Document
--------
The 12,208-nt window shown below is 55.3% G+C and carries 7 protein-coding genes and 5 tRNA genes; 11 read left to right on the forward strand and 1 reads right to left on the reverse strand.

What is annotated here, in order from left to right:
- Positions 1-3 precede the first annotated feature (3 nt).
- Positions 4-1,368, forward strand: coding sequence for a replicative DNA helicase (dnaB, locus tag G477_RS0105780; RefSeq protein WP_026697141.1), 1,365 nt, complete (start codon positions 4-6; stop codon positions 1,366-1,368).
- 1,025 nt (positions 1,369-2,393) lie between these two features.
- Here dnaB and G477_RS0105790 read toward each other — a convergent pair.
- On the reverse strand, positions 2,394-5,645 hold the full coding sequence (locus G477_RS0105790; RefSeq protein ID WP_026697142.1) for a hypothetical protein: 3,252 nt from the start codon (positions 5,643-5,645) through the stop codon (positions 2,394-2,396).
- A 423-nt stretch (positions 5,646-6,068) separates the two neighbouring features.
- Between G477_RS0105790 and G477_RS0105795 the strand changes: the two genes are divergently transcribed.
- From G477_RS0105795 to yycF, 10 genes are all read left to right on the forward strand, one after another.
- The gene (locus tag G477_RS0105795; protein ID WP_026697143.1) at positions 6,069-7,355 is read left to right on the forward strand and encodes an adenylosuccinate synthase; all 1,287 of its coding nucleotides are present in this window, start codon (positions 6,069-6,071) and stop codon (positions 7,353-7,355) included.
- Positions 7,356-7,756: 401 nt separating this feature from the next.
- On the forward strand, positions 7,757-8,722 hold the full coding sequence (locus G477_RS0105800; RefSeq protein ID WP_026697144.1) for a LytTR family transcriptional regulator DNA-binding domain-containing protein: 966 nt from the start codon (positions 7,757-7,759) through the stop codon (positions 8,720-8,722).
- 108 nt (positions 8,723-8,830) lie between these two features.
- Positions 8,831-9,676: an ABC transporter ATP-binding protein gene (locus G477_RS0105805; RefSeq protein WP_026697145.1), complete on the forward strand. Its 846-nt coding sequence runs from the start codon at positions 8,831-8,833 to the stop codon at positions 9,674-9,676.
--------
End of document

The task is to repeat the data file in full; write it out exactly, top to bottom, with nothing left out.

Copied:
The 12,208-nt window shown below is 55.3% G+C and carries 7 protein-coding genes and 5 tRNA genes; 11 read left to right on the forward strand and 1 reads right to left on the reverse strand.

What is annotated here, in order from left to right:
- Positions 1-3 precede the first annotated feature (3 nt).
- Positions 4-1,368, forward strand: coding sequence for a replicative DNA helicase (dnaB, locus tag G477_RS0105780; RefSeq protein WP_026697141.1), 1,365 nt, complete (start codon positions 4-6; stop codon positions 1,366-1,368).
- 1,025 nt (positions 1,369-2,393) lie between these two features.
- Here dnaB and G477_RS0105790 read toward each other — a convergent pair.
- On the reverse strand, positions 2,394-5,645 hold the full coding sequence (locus G477_RS0105790; RefSeq protein ID WP_026697142.1) for a hypothetical protein: 3,252 nt from the start codon (positions 5,643-5,645) through the stop codon (positions 2,394-2,396).
- A 423-nt stretch (positions 5,646-6,068) separates the two neighbouring features.
- Between G477_RS0105790 and G477_RS0105795 the strand changes: the two genes are divergently transcribed.
- From G477_RS0105795 to yycF, 10 genes are all read left to right on the forward strand, one after another.
- The gene (locus tag G477_RS0105795; protein ID WP_026697143.1) at positions 6,069-7,355 is read left to right on the forward strand and encodes an adenylosuccinate synthase; all 1,287 of its coding nucleotides are present in this window, start codon (positions 6,069-6,071) and stop codon (positions 7,353-7,355) included.
- Positions 7,356-7,756: 401 nt separating this feature from the next.
- On the forward strand, positions 7,757-8,722 hold the full coding sequence (locus G477_RS0105800; RefSeq protein ID WP_026697144.1) for a LytTR family transcriptional regulator DNA-binding domain-containing protein: 966 nt from the start codon (positions 7,757-7,759) through the stop codon (positions 8,720-8,722).
- 108 nt (positions 8,723-8,830) lie between these two features.
- Positions 8,831-9,676: an ABC transporter ATP-binding protein gene (locus G477_RS0105805; RefSeq protein WP_026697145.1), complete on the forward strand. Its 846-nt coding sequence runs from the start codon at positions 8,831-8,833 to the stop codon at positions 9,674-9,676.